E-Commerce is also very relevant for women to trade. Being online levels the playing field for women owned firms. Overall less than a quarter of firms engaged in offline trade are women-owned SMEs. The share of women-owned firms doubles when moving from traditional offline trade to cross-border e-Commerce. E-Commerce opens up new business opportunities and potential for broad socio-economic impact, especially for women.
Over and above this, it also helps to empower women through education and decision-making appointments. In this regard, Nepal is setting a tone for others to follow with recent changes to the constitution to empower women and youth; closing more than 90% of the education gender gap; and appointing women leaders as Head of State and Commander in Chief, Chief Justice of Supreme Court, President of Chamber of Commerce and Speaker of Parliament.
4. Fourth, Nepal still has billions of dollars of unrealized export potential. This potential lies mainly within its home region and especially so for potential exports of fresh or dried nuts; jute products; lentils; cardamom and carpets. These are significant gains worth realizing.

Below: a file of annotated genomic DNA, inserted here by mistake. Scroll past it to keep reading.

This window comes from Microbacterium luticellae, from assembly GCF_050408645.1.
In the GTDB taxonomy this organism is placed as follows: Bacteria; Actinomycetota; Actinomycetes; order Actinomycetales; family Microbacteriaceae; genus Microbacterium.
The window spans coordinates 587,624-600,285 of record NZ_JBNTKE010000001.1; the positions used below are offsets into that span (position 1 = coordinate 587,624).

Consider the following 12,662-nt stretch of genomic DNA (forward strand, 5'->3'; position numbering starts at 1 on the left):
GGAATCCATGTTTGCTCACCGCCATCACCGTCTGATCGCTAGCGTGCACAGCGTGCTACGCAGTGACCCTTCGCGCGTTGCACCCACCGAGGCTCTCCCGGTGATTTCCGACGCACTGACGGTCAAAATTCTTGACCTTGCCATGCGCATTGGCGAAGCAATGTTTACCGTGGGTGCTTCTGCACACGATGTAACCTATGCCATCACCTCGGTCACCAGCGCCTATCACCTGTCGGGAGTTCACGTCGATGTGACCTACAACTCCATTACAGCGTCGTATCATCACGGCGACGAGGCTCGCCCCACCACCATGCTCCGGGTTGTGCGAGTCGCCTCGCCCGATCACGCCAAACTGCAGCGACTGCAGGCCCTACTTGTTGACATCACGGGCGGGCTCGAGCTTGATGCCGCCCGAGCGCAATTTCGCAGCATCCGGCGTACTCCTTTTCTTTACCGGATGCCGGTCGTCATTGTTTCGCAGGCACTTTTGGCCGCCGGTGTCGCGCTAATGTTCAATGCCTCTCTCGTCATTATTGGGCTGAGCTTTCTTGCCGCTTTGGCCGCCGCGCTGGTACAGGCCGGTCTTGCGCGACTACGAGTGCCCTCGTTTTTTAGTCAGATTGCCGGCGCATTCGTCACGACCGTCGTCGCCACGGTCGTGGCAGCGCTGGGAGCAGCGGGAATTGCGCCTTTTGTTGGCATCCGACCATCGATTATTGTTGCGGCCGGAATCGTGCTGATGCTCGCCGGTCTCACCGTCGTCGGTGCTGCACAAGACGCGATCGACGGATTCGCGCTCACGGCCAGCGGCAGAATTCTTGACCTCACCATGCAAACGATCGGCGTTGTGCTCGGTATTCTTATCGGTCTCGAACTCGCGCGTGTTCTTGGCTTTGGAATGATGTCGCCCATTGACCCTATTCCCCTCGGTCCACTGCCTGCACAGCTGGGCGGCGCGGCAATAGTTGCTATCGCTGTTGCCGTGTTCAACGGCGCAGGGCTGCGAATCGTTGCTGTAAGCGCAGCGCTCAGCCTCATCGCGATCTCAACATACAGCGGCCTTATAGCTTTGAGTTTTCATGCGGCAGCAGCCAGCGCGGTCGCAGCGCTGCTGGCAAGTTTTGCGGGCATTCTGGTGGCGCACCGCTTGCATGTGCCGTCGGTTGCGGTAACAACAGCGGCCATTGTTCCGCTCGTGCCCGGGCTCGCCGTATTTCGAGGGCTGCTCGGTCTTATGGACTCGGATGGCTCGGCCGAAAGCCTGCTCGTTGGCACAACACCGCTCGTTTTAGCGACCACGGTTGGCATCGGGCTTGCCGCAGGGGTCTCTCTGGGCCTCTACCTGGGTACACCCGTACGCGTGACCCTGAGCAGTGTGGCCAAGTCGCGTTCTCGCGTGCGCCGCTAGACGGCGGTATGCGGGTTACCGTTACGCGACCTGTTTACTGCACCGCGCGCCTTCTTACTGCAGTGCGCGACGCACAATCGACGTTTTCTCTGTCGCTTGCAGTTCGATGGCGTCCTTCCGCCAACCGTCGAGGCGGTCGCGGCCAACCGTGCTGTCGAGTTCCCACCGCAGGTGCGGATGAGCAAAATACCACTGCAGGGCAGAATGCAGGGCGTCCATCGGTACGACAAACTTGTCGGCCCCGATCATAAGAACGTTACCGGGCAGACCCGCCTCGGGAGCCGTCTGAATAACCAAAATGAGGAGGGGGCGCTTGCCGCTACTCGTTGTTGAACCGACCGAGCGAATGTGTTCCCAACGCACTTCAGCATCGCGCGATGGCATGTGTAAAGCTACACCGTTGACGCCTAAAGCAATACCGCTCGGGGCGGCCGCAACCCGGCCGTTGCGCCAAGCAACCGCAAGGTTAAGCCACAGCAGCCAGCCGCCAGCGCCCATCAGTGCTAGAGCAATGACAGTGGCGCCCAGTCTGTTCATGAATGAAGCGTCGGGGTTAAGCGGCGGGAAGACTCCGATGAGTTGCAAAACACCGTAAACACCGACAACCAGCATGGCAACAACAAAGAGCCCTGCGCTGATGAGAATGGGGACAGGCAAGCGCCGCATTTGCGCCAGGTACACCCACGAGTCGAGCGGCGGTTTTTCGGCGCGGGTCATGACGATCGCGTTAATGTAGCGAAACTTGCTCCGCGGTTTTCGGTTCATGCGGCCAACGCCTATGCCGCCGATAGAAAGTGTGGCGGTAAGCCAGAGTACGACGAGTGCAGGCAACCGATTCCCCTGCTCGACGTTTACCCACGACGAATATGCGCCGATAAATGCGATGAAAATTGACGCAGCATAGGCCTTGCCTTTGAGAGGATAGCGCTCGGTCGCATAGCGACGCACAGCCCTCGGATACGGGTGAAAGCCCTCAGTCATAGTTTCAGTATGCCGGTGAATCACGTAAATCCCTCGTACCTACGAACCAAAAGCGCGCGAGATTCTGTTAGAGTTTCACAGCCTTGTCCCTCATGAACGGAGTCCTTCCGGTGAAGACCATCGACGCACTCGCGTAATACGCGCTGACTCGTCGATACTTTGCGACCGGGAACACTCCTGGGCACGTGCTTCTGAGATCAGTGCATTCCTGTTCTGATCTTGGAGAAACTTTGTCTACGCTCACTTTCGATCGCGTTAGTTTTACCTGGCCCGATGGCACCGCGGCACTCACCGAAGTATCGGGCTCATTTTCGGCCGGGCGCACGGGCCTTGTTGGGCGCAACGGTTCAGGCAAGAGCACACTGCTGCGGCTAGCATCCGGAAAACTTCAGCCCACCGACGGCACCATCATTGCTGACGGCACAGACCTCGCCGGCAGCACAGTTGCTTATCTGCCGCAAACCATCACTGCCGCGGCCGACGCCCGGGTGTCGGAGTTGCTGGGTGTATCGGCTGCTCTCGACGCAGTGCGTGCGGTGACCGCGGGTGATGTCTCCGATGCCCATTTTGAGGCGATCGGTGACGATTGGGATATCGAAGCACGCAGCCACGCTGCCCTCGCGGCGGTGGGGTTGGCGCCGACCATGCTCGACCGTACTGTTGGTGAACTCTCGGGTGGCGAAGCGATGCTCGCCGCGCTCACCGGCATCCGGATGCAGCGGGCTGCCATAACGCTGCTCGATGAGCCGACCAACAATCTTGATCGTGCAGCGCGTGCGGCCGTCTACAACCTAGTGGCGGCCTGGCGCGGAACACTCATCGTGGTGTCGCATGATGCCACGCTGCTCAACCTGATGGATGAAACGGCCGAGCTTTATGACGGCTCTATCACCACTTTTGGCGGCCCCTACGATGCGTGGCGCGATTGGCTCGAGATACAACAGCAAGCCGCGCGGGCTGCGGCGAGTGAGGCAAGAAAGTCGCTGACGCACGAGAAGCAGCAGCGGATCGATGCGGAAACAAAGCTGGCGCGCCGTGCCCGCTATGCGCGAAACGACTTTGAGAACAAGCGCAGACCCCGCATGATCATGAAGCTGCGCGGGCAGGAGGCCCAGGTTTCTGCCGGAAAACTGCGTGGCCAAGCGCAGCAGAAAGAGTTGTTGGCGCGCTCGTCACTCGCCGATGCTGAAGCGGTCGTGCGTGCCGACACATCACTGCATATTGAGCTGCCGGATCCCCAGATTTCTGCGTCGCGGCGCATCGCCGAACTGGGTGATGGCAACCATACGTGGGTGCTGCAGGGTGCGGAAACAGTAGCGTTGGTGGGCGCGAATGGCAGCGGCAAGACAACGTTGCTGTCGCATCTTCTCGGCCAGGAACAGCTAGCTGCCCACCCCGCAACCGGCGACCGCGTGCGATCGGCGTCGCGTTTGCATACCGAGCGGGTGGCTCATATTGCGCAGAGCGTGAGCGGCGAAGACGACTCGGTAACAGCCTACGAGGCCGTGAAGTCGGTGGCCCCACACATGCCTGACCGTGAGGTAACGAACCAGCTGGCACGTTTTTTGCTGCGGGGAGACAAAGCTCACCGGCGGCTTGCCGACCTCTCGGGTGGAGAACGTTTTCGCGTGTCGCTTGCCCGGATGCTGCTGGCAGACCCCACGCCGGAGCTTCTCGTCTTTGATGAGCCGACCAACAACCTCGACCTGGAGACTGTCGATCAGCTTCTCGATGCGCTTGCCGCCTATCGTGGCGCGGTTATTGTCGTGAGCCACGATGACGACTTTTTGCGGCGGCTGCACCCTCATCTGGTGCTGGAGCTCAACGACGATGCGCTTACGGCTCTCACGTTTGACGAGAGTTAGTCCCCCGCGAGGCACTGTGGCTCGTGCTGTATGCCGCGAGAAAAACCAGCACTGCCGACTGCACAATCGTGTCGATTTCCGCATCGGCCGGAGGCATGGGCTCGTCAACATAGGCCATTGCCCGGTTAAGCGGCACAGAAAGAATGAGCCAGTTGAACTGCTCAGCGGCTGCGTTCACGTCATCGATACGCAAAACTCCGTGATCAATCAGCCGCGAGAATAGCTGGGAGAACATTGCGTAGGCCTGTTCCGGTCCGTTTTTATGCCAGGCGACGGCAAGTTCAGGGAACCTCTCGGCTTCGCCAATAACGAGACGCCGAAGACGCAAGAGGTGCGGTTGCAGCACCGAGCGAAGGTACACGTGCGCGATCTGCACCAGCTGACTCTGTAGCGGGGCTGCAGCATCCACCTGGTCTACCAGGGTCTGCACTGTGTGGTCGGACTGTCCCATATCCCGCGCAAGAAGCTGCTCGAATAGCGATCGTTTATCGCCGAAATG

Moreover, regarding new exports, Nepal has diversification opportunities in the textiles and footwear sectors. The production of which involves a relatively strong participation of SMEs and scores relatively well on the price stability indicator.
Finally, there are big diversification opportunities in the services sectors, including around digital trade.
What this tells us is that it is just as important to be capable of connecting as much as it is to know what to connect and with whom. Trade and market intelligence provides many of the answers to these questions. In a few months ITC together with the WTO and UNCTAD will launch a new SME Trade Helpdesk that seeks to drill down at SME level intelligence on where and how to exploit trade opportunities.
In a nutshell ladies and gentlemen, the core issue here is one of SME competitiveness.
As the future CEOs, managers, and policymakers I urge you to make a stamp on Nepal by advancing in some of the areas of action and opportunity which I highlighted today – whether you decide to own or manage your own SME; to head a testing facility; or to lead change in domestic policy that will support women, SMEs and other segments of your economy. I trust my talk has given you enough ideas on how you can make that stamp.